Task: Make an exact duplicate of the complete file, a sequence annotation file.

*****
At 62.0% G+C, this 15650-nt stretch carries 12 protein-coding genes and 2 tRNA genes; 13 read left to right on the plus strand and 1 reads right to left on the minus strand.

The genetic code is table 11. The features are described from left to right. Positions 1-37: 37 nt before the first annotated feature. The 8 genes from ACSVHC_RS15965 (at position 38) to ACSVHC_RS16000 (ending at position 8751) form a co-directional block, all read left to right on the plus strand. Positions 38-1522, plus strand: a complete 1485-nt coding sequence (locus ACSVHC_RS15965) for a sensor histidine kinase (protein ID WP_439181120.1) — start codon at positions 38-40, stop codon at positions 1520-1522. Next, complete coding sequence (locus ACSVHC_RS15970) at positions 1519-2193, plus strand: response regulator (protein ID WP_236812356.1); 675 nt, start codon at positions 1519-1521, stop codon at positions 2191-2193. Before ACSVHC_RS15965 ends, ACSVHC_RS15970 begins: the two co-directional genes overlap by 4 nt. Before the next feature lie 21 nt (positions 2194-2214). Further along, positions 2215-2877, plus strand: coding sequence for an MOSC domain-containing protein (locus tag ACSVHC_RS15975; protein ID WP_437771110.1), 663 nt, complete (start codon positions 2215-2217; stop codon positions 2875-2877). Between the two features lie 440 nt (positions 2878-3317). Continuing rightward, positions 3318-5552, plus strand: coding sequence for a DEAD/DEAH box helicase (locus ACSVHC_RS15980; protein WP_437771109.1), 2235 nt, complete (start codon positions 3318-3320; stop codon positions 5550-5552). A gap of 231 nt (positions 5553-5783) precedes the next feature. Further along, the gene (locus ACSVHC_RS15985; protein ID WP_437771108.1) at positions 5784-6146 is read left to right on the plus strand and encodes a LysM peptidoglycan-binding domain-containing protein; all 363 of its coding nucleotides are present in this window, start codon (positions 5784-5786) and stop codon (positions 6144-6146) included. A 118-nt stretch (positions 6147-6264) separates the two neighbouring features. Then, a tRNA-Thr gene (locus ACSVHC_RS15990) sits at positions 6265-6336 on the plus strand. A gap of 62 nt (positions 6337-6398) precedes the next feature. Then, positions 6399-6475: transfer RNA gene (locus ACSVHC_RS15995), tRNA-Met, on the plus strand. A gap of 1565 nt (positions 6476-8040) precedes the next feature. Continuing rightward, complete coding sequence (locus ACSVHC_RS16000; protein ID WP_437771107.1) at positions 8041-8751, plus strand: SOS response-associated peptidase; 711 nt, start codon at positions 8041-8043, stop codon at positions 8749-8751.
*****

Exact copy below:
At 62.0% G+C, this 15650-nt stretch carries 12 protein-coding genes and 2 tRNA genes; 13 read left to right on the plus strand and 1 reads right to left on the minus strand.

The genetic code is table 11. The features are described from left to right. Positions 1-37: 37 nt before the first annotated feature. The 8 genes from ACSVHC_RS15965 (at position 38) to ACSVHC_RS16000 (ending at position 8751) form a co-directional block, all read left to right on the plus strand. Positions 38-1522, plus strand: a complete 1485-nt coding sequence (locus ACSVHC_RS15965) for a sensor histidine kinase (protein ID WP_439181120.1) — start codon at positions 38-40, stop codon at positions 1520-1522. Next, complete coding sequence (locus ACSVHC_RS15970) at positions 1519-2193, plus strand: response regulator (protein ID WP_236812356.1); 675 nt, start codon at positions 1519-1521, stop codon at positions 2191-2193. Before ACSVHC_RS15965 ends, ACSVHC_RS15970 begins: the two co-directional genes overlap by 4 nt. Before the next feature lie 21 nt (positions 2194-2214). Further along, positions 2215-2877, plus strand: coding sequence for an MOSC domain-containing protein (locus tag ACSVHC_RS15975; protein ID WP_437771110.1), 663 nt, complete (start codon positions 2215-2217; stop codon positions 2875-2877). Between the two features lie 440 nt (positions 2878-3317). Continuing rightward, positions 3318-5552, plus strand: coding sequence for a DEAD/DEAH box helicase (locus ACSVHC_RS15980; protein WP_437771109.1), 2235 nt, complete (start codon positions 3318-3320; stop codon positions 5550-5552). A gap of 231 nt (positions 5553-5783) precedes the next feature. Further along, the gene (locus ACSVHC_RS15985; protein ID WP_437771108.1) at positions 5784-6146 is read left to right on the plus strand and encodes a LysM peptidoglycan-binding domain-containing protein; all 363 of its coding nucleotides are present in this window, start codon (positions 5784-5786) and stop codon (positions 6144-6146) included. A 118-nt stretch (positions 6147-6264) separates the two neighbouring features. Then, a tRNA-Thr gene (locus ACSVHC_RS15990) sits at positions 6265-6336 on the plus strand. A gap of 62 nt (positions 6337-6398) precedes the next feature. Then, positions 6399-6475: transfer RNA gene (locus ACSVHC_RS15995), tRNA-Met, on the plus strand. A gap of 1565 nt (positions 6476-8040) precedes the next feature. Continuing rightward, complete coding sequence (locus ACSVHC_RS16000; protein ID WP_437771107.1) at positions 8041-8751, plus strand: SOS response-associated peptidase; 711 nt, start codon at positions 8041-8043, stop codon at positions 8749-8751.